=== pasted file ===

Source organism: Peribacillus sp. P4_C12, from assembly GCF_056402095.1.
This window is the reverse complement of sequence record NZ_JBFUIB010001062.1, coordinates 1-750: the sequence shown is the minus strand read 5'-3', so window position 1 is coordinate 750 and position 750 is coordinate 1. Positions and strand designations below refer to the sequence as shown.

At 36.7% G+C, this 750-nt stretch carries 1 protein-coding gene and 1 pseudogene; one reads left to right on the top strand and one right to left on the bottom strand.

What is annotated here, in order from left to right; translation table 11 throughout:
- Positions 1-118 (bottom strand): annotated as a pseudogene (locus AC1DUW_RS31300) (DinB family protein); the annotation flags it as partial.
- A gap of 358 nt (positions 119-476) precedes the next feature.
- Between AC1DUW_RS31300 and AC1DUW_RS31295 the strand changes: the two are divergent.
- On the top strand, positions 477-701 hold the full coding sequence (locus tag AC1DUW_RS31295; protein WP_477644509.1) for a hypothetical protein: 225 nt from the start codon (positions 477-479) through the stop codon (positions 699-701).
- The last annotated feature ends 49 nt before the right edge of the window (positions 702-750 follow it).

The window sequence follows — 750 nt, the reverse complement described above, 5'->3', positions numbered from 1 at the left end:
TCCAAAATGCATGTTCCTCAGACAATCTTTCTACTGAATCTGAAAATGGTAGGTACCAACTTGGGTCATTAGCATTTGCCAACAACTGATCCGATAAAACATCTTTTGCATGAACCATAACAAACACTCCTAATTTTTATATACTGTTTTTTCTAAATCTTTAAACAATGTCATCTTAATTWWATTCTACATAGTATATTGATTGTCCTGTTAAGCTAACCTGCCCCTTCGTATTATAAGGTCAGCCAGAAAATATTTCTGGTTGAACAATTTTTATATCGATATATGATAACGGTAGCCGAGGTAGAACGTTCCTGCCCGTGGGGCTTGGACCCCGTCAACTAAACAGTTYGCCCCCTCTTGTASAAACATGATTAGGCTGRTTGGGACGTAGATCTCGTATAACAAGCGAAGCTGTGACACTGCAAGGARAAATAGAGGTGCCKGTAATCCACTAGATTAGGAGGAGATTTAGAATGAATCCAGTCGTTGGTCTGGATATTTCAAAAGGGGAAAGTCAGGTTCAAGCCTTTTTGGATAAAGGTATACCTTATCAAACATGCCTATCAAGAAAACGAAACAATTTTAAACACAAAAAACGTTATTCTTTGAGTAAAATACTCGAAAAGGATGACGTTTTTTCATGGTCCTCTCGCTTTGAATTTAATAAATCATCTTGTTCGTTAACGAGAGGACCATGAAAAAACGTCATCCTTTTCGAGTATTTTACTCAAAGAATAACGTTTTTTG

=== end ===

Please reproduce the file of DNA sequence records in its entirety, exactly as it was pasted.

Source organism: Peribacillus sp. P4_C12, from assembly GCF_056402095.1.
This window is the reverse complement of sequence record NZ_JBFUIB010001062.1, coordinates 1-750: the sequence shown is the minus strand read 5'-3', so window position 1 is coordinate 750 and position 750 is coordinate 1. Positions and strand designations below refer to the sequence as shown.

At 36.7% G+C, this 750-nt stretch carries 1 protein-coding gene and 1 pseudogene; one reads left to right on the top strand and one right to left on the bottom strand.

What is annotated here, in order from left to right; translation table 11 throughout:
- Positions 1-118 (bottom strand): annotated as a pseudogene (locus AC1DUW_RS31300) (DinB family protein); the annotation flags it as partial.
- A gap of 358 nt (positions 119-476) precedes the next feature.
- Between AC1DUW_RS31300 and AC1DUW_RS31295 the strand changes: the two are divergent.
- On the top strand, positions 477-701 hold the full coding sequence (locus tag AC1DUW_RS31295; protein WP_477644509.1) for a hypothetical protein: 225 nt from the start codon (positions 477-479) through the stop codon (positions 699-701).
- The last annotated feature ends 49 nt before the right edge of the window (positions 702-750 follow it).

The window sequence follows — 750 nt, the reverse complement described above, 5'->3', positions numbered from 1 at the left end:
TCCAAAATGCATGTTCCTCAGACAATCTTTCTACTGAATCTGAAAATGGTAGGTACCAACTTGGGTCATTAGCATTTGCCAACAACTGATCCGATAAAACATCTTTTGCATGAACCATAACAAACACTCCTAATTTTTATATACTGTTTTTTCTAAATCTTTAAACAATGTCATCTTAATTWWATTCTACATAGTATATTGATTGTCCTGTTAAGCTAACCTGCCCCTTCGTATTATAAGGTCAGCCAGAAAATATTTCTGGTTGAACAATTTTTATATCGATATATGATAACGGTAGCCGAGGTAGAACGTTCCTGCCCGTGGGGCTTGGACCCCGTCAACTAAACAGTTYGCCCCCTCTTGTASAAACATGATTAGGCTGRTTGGGACGTAGATCTCGTATAACAAGCGAAGCTGTGACACTGCAAGGARAAATAGAGGTGCCKGTAATCCACTAGATTAGGAGGAGATTTAGAATGAATCCAGTCGTTGGTCTGGATATTTCAAAAGGGGAAAGTCAGGTTCAAGCCTTTTTGGATAAAGGTATACCTTATCAAACATGCCTATCAAGAAAACGAAACAATTTTAAACACAAAAAACGTTATTCTTTGAGTAAAATACTCGAAAAGGATGACGTTTTTTCATGGTCCTCTCGCTTTGAATTTAATAAATCATCTTGTTCGTTAACGAGAGGACCATGAAAAAACGTCATCCTTTTCGAGTATTTTACTCAAAGAATAACGTTTTTTG